We gave it an A
People of Earth: If you’ve never seen a movie by Asghar Farhadi, please, why not treat yourself? The 44-year-old Iranian director, who won an Oscar for his stunning domestic thriller A Separation (2011), is a genius of tension, plot structure, and mysteries more layered than a season of Sherlock. His magnificent new piece of clockwork precision begins, tellingly, with large cracks in the walls of an apartment building. Residents Emad (Shahab Hosseini) and Rana (Taraneh Alidoosti), married theater actors costarring in a Farsi production of Death of a Salesman, move into a new place, though one where the previous occupant (a loose woman, according to neighbors’ gossip) has not cleared out all of her belongings. One night while she’s home alone, Rana is attacked by an intruder. And Emad, the next day, finds a stranger’s set of keys.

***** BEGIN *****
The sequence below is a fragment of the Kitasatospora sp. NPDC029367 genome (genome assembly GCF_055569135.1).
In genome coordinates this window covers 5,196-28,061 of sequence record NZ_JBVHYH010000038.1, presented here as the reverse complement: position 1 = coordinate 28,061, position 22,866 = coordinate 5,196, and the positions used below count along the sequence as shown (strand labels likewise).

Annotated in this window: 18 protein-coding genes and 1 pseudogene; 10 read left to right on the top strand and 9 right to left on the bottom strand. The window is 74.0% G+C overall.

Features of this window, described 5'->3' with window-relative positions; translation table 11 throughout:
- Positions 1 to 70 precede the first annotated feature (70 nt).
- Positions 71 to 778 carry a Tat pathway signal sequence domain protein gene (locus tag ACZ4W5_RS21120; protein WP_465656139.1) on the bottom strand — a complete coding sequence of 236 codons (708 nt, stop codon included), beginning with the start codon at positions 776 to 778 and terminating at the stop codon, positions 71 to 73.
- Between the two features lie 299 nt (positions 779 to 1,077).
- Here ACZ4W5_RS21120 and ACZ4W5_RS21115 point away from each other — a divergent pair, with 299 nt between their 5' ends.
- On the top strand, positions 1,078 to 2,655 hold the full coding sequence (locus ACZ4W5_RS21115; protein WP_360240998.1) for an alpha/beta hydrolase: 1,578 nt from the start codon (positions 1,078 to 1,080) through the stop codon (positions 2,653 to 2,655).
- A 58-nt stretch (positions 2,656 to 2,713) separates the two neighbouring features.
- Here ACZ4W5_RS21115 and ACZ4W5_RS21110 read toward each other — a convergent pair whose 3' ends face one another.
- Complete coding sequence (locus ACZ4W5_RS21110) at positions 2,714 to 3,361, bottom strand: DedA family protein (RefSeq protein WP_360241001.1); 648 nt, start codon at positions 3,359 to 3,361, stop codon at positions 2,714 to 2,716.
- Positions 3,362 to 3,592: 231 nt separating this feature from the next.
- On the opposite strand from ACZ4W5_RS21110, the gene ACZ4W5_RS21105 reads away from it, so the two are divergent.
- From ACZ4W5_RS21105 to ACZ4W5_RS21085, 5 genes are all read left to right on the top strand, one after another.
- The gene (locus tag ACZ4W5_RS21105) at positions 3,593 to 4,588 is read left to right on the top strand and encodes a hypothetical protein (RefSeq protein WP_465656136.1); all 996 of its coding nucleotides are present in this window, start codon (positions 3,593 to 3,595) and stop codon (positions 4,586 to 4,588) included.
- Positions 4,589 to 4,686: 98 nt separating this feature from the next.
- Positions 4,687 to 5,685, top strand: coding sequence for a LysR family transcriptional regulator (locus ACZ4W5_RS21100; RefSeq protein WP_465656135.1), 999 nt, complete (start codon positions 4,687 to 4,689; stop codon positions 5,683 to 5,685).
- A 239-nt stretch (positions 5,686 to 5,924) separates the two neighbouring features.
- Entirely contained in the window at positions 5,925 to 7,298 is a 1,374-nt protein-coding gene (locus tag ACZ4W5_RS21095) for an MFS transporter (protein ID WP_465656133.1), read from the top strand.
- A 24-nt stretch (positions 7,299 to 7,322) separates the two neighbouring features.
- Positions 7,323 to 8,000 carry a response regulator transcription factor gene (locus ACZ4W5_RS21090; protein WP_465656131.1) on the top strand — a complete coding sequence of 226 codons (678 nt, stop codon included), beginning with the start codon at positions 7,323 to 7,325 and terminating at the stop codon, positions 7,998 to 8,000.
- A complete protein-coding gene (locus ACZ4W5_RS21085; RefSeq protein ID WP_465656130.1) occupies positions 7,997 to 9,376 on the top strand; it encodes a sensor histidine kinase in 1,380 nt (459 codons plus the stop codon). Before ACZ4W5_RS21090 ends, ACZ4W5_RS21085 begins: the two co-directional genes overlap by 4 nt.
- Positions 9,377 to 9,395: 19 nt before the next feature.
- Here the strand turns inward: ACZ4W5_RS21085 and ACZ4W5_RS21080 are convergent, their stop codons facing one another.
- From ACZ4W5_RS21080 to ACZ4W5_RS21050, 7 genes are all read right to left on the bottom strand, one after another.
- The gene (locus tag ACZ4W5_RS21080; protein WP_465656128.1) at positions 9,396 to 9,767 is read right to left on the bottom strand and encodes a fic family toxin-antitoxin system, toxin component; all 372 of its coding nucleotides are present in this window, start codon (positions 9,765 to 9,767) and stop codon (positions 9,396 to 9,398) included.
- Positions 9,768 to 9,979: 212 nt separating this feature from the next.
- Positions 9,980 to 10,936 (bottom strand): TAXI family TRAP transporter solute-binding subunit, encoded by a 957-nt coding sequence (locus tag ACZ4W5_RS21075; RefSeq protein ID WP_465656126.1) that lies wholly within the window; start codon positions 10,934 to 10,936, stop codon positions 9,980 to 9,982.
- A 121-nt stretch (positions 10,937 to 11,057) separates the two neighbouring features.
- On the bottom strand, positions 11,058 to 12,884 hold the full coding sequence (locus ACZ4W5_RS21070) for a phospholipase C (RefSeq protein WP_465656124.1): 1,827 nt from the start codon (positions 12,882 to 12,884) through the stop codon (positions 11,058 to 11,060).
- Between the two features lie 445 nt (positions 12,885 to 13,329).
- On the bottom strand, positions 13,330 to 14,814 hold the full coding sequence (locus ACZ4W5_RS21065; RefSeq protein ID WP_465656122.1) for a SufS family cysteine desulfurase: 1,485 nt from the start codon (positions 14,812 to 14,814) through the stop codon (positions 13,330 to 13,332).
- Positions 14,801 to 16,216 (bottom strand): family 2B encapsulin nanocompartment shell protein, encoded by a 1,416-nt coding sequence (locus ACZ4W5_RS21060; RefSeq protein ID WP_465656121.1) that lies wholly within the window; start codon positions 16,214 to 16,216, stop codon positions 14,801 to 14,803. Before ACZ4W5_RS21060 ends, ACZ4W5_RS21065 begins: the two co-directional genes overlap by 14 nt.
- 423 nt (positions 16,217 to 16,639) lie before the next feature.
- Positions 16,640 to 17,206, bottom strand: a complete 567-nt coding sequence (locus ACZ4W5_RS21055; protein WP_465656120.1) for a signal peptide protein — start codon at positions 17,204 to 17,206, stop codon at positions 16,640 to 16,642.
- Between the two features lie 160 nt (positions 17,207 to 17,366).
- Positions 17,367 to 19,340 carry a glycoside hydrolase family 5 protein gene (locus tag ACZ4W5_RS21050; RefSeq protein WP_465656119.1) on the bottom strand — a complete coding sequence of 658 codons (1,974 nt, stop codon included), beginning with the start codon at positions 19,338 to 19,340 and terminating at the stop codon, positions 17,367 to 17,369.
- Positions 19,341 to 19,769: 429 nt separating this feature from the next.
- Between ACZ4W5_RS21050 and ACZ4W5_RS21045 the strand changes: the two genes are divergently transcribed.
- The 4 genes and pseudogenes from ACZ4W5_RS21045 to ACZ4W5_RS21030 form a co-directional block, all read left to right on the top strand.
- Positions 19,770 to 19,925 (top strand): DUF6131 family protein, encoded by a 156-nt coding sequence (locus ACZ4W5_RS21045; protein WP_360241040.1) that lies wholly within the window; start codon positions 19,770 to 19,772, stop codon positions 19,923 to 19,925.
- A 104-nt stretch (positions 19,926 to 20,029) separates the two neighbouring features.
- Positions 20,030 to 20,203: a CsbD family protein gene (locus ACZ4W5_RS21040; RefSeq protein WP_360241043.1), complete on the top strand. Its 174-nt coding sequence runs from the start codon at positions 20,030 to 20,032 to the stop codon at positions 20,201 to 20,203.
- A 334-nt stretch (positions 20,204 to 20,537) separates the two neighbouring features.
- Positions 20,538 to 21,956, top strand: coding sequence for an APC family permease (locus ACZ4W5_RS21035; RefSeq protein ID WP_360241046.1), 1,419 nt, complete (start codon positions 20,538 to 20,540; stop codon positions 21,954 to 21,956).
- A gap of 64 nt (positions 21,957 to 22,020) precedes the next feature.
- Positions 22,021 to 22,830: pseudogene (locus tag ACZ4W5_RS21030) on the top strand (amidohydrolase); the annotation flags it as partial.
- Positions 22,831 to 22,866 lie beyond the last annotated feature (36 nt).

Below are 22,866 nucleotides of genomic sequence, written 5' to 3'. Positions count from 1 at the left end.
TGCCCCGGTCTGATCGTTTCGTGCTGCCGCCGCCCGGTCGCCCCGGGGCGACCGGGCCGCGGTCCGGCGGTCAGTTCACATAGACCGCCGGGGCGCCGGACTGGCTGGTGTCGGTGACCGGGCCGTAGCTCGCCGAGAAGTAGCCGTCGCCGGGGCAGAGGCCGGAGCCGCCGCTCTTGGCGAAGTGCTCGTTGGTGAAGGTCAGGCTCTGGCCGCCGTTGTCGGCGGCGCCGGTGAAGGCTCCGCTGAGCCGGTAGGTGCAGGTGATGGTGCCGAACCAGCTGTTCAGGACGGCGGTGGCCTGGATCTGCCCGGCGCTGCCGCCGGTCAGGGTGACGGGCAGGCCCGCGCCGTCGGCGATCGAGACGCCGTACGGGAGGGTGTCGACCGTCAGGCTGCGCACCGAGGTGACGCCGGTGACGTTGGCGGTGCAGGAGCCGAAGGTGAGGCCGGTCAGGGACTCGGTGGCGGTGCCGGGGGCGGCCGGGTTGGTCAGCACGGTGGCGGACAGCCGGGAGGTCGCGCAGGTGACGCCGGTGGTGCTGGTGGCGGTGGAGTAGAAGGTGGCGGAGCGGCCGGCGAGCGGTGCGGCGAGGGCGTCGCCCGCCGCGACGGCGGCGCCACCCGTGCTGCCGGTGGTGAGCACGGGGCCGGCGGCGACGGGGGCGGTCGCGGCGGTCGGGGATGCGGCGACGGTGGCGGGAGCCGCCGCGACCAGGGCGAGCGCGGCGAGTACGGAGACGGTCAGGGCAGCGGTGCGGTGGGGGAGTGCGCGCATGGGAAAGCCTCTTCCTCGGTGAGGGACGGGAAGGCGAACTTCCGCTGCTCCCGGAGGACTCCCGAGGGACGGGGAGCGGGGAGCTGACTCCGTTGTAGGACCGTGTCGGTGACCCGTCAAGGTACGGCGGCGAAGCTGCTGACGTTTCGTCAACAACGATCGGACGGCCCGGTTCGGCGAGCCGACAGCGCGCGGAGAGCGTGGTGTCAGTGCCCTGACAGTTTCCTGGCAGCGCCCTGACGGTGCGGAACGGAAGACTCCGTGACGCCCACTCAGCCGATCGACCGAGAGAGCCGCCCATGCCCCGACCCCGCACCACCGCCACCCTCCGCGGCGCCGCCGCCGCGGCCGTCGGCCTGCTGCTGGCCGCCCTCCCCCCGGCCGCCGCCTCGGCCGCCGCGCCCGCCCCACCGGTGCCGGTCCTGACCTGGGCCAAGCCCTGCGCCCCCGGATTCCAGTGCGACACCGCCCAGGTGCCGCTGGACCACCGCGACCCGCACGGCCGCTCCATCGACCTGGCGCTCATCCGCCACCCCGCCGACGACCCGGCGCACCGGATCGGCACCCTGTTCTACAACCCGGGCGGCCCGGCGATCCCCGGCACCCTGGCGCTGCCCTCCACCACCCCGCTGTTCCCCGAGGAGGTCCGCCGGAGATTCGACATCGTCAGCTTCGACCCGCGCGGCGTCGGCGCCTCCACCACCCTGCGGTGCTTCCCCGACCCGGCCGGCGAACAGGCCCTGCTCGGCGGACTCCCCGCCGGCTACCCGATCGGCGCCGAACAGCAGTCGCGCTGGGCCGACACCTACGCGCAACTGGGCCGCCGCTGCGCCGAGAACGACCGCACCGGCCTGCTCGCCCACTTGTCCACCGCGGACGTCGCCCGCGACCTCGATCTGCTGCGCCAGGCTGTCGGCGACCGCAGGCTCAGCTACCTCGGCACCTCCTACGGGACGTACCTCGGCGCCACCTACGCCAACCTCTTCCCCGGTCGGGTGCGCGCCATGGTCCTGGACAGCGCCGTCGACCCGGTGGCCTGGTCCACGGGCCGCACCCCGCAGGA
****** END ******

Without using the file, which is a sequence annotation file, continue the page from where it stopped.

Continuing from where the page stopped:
To spoil any more of the plot would be foolish. Farhadi, who directs all his films in a lucid, easy-to-follow style, carefully laces trip wires of revelation throughout the story. The former tenant, who is spoken about so much that you can practically picture her, never appears on screen. Nor does the assault against Rana. Farhadi’s female characters not only have agency but they question the patriarchy at every turn, encouraging us to check our assumptions. As the story hurtles along, we meet an old man with a weak heart (Farid Sajjadi Hosseini) and realize that the invocation of Death of a Salesman was no accident on Farhadi’s part. By the film’s shattering end, you’ll feel the spirit of Arthur Miller, one of the great dramatists of the 20th century, reaching across the transom to touch one of the great dramatists of the 21st. A